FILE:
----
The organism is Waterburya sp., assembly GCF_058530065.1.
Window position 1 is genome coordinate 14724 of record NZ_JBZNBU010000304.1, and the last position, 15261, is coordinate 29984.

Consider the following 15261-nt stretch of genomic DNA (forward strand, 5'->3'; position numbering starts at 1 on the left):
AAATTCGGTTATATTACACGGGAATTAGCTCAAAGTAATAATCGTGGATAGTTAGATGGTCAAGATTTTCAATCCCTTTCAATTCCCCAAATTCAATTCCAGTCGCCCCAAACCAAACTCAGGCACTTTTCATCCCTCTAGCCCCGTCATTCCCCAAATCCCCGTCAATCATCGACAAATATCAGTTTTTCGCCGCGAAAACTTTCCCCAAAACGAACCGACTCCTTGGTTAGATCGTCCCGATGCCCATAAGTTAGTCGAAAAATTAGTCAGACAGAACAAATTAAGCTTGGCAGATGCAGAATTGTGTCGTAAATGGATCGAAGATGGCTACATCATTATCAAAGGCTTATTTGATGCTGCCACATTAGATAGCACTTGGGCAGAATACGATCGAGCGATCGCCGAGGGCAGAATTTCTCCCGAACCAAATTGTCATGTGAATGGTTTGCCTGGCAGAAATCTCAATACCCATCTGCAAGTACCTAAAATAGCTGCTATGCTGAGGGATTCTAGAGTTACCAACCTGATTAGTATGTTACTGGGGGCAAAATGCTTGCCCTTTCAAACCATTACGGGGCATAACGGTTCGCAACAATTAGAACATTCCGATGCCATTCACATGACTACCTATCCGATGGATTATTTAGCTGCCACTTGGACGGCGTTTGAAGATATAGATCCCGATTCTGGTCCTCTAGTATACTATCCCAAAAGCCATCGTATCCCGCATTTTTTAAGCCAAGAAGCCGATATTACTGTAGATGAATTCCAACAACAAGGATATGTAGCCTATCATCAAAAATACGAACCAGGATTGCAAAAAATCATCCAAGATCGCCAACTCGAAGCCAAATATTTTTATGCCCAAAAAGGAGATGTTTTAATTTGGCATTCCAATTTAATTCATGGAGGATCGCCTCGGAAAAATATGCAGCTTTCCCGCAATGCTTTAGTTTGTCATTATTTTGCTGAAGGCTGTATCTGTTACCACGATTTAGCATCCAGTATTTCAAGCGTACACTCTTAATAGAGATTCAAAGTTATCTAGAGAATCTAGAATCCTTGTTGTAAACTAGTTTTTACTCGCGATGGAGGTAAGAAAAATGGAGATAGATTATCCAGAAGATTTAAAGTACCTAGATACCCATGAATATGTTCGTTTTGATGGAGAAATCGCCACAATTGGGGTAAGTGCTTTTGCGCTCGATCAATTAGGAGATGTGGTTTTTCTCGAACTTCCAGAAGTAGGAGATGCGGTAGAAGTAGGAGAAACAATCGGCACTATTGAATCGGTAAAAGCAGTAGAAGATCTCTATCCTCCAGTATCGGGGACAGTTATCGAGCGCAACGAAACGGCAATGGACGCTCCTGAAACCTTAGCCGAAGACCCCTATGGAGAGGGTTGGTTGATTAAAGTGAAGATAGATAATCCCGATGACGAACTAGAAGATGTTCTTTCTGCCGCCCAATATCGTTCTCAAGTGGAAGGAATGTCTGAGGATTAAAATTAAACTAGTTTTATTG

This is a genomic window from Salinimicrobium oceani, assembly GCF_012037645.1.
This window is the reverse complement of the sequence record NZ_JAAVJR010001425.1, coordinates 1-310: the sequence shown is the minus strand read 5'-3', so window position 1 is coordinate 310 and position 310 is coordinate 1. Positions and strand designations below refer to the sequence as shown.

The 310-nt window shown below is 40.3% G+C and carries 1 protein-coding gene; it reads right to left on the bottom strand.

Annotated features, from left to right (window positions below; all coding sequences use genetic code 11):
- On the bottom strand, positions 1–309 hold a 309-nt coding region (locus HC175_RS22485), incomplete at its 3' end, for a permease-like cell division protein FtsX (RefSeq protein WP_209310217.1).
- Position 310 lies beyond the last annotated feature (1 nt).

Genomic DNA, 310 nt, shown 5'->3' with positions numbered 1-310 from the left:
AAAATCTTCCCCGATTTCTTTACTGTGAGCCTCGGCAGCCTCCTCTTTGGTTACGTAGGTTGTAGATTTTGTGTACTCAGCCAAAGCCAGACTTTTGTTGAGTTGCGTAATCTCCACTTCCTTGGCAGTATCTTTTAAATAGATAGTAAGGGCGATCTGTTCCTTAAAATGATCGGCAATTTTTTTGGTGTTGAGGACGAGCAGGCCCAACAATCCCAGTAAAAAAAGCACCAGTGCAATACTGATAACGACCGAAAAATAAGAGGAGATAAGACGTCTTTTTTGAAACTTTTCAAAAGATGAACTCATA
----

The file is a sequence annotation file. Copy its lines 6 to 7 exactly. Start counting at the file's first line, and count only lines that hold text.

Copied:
This window is the reverse complement of the sequence record NZ_JAAVJR010001425.1, coordinates 1-310: the sequence shown is the minus strand read 5'-3', so window position 1 is coordinate 310 and position 310 is coordinate 1. Positions and strand designations below refer to the sequence as shown.

The 310-nt window shown below is 40.3% G+C and carries 1 protein-coding gene; it reads right to left on the bottom strand.